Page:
I have recently discovered that I really enjoy primitive-looking, voxel-based, sometimes-sidescroller-y survival games. It sounds a bit specific, so I mean games like Starbound, Minecraft, or Terraria. I love the way the graphics look simple (which means easy to run on older PCs) but feature realistic lighting or shading. I especially love the fact that these titles offer a wide variety of open-ended content and keep the barrier of entry low.
One of the best aspects of these games is how easily they allow players to hook up together to play. As part of my recent Patreon attempt, I started looking at games that do not require much of a machine to run and that also invite players to hang out together by simply joining a server. I rented my own Minecraft server and I am expecting to look for a Starbound one as well.
Over the years of playing MMOs I noticed just how much work and time is needed to keep the massively multiplayer aspect of those games alive. Meanwhile, many players -- one could say the players who become most dedicated to a title, like raiders -- don’t spend the majority of their time hanging out with every possible player they can. No, they spend it with a small, select group of friends or online buddies; people they can trust to perform while in battle. PvPers are the same case, roleplayers as well. Do most players utilize the thousands of players on a server? No.
I think the ultimate use of a large playerbase is to offer the potential for new relationships, and over the years many people have met and even fallen in love with complete in-game strangers. From what I have seen, however, most don’t play an MMO to meet people; they play it for the same reason they play standalone titles and that is to perform.
Multiplayer games like Minecraft or Starbound invite players to join into smaller groups (which they would do anyway) to explore massive, procedurally-generated worlds together. Other than the official Minecraft Realms server system, the server cost is usually shifted away from the developer and placed firmly on third-party sites, saving even more money for the smaller developers.
Is this why we are seeing such a rise in popularity of self-hosted, procedurally-generated worlds, even on mobile? If the rise continues, it has to be due to the fact that hosting massively multiplayer worlds (ironically, for players who prefer to hang out only in small groups of familiar people) is expensive. It’s awesome, yes, but expensive.
Let’s get to some news.
MMORPG’s own Richard Aihoshi’s column recently gave us a good history lesson on MOBAs. If you are not familiar with the popular PvP games, or if you just wanted to make sure you were up on where SMITE came from, check out this column. Here’s an excerpt:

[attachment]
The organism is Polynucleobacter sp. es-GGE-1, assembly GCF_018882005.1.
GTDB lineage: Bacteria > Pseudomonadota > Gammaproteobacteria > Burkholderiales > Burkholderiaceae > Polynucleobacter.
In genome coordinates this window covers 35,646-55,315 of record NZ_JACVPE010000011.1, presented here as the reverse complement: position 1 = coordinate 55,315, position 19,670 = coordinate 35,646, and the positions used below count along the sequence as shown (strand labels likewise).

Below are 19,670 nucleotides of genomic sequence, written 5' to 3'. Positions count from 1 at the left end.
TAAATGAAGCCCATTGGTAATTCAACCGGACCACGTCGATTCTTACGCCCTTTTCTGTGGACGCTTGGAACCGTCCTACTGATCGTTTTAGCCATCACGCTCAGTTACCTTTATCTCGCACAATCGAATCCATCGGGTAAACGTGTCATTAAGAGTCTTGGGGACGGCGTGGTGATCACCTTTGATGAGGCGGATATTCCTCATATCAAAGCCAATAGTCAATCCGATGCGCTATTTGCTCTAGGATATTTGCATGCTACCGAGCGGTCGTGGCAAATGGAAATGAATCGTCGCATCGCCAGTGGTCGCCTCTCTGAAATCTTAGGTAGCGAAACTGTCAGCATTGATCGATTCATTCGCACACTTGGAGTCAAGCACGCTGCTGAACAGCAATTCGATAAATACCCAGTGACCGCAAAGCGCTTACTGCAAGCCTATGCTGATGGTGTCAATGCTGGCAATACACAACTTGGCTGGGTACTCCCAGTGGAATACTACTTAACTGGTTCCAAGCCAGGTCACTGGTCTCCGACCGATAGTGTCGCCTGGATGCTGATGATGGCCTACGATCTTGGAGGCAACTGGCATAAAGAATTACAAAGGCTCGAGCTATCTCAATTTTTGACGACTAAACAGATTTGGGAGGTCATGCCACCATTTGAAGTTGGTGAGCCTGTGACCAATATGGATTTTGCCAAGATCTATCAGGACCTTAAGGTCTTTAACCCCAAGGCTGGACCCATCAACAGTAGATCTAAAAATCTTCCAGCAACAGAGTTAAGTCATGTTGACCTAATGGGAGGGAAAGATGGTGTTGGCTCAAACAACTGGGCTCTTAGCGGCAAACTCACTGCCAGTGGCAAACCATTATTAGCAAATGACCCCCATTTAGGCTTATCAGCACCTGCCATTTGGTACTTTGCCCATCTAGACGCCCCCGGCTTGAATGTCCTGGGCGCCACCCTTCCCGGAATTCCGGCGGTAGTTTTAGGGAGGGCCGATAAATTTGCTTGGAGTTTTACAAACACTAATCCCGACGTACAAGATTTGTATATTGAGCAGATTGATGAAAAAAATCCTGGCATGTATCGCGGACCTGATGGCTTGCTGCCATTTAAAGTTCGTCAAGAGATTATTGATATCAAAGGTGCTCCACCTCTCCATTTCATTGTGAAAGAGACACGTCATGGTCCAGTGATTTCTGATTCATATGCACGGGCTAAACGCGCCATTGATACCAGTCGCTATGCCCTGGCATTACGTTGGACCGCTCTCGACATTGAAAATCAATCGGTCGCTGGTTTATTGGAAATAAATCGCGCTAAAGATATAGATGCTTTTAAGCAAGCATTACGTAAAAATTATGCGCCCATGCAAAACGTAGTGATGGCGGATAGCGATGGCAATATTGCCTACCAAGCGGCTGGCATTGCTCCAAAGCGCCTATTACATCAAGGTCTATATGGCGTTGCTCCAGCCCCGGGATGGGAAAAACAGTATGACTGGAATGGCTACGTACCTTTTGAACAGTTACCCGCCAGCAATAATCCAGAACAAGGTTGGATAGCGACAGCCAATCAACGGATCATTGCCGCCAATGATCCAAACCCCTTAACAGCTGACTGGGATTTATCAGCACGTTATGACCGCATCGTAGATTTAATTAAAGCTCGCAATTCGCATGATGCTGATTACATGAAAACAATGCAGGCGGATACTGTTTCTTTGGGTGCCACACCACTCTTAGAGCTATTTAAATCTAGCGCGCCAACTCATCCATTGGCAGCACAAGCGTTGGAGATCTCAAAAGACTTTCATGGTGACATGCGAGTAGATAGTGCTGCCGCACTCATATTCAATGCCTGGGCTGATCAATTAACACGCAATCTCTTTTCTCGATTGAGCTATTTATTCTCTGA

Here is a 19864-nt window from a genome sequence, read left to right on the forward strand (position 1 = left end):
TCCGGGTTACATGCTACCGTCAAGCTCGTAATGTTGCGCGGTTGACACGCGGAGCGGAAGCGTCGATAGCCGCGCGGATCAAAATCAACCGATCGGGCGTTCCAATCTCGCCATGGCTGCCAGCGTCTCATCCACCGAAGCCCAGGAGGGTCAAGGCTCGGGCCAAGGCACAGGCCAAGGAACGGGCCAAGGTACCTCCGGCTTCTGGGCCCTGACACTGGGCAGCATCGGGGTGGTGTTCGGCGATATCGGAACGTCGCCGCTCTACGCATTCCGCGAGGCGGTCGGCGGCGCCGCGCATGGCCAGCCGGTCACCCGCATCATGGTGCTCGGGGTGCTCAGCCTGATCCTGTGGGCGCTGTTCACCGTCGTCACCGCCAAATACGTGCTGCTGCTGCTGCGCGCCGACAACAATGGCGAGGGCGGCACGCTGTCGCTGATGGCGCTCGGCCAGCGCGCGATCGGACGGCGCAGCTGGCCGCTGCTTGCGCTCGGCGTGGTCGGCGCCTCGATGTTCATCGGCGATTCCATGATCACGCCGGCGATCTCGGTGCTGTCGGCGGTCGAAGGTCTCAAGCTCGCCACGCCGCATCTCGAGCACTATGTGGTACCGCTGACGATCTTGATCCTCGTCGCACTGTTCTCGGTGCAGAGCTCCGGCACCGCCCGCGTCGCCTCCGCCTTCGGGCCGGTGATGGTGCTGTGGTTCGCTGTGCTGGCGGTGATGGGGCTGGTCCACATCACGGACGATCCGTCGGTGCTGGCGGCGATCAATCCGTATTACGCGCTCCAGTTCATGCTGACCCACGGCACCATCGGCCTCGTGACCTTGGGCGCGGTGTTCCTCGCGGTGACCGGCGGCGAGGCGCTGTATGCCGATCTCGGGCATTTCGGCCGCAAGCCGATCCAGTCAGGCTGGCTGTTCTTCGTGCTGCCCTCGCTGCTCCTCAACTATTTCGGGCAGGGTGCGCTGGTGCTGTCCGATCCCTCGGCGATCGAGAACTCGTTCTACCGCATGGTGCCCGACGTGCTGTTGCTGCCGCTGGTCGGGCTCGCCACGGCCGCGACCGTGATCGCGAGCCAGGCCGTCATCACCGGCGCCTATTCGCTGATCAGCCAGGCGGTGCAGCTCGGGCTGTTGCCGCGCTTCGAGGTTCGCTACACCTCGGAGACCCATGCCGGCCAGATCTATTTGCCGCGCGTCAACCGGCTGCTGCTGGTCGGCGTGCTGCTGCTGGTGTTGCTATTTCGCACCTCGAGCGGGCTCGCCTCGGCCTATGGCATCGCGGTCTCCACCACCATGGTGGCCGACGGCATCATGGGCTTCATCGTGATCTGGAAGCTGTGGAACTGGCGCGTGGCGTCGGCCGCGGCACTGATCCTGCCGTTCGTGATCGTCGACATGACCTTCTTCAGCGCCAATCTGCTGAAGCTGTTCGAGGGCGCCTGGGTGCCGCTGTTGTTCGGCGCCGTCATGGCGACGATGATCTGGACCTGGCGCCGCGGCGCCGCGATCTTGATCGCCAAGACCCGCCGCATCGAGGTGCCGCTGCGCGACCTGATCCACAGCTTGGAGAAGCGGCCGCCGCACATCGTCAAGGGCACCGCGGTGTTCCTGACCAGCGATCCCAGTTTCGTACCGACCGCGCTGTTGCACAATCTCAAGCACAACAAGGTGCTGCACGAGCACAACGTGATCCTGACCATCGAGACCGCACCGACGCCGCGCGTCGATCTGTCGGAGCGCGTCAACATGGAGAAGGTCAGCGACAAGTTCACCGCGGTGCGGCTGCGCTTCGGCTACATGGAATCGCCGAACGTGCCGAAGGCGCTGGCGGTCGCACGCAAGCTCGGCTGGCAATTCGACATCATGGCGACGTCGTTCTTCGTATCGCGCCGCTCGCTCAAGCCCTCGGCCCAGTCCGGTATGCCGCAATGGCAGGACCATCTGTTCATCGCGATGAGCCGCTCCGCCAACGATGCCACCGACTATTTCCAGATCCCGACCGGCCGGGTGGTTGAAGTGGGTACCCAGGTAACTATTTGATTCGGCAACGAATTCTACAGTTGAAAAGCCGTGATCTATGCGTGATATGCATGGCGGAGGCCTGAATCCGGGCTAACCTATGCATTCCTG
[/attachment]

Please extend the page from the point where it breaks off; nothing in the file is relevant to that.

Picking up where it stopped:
“It all began with a mod. While some observers trace the history of the mobile online battle arena category back as far as the 1989 Sega console game Herzog Zwei, it's more common to cite Aeon of Strife. A fan-made StarCraft custom map released nine years later, it was four on four, but with a player squad vs. an AI one and without leveling up. It was also the inspiration for the 2003 Warcraft III mod, Defense of the Ancients, which featured two human teams and in-match hero advancement.”
No Man’s Sky is getting a ton of attention right now, and it’s easy to see why. Players will be able to board a ship, fly to planets, explore those planets by landing the ship (in real time) and doing it all in a procedurally-generated universe with thousands and thousands of places to explore. Sound familiar? Will No Man’s Sky be anything more than just a fancier-looking version of Starbound? And, if it does look as fancy as the above video shows, what sort of supercomputer will be required to play it? Check out that 18-minute video and see what you think.
If you are an Xbox One subscriber and want to check out SMITE -- one of the MOBAs mentioned above -- then good news! The game’s open beta recently launched on the console and the game’s market has been live for a while. All progress and achievements made in the open beta will transfer over to the live game, so no worries there.
So say that you normally play on the PC and would like to “merge” the two accounts… well, more good news! You can! Players can take advantage of a one-time account-merge option that syncs select progress and items. That might be a good option for those who don’t want to leave their old game behind or start over.
In even more MOBA news, Spacetime Studios, creators of Arcane Legends and Pocket Legends, has let its new mobile MOBA, Call of Champions, enter into open beta across iPhone, iPads and Android devices!
When we first heard about this game we wondered what might set it apart from other MOBAs. Other than being featured on mobile, the game offers 5-minute matches. It seems the developers imagine players playing a quick game or two while waiting for the doctor or while standing in line at the midnight showing of Antman, and the strategy just might work.
Spacetime Studios has talked before about how surprised they were to see that players were willing to grind out hours at a time while on a mobile device (battery life be damned!) so I do wonder why they leaned on much faster match times for this new title. Sure, MOBA matches can be quick trips, but five minutes? That’s pretty brave. Can a player fit a lot of fun into five minutes sessions?
The game will feature three-on-three battles, a choice of 15 Champions (and we’re sure they’ll add more later) and traditional MOBA mechanics that are blended with some new twists on the genre. The developers even recruited professional gamers James “PhantomL0rd” Varga, Joedat "Voyboy" Esfahani and Stephen “Snoopeh” Ellis to help set the game straight. Will all of this effort equal a good mobile MOBA? We’ll have to see.
If you want to see, check out the Call of Champions site.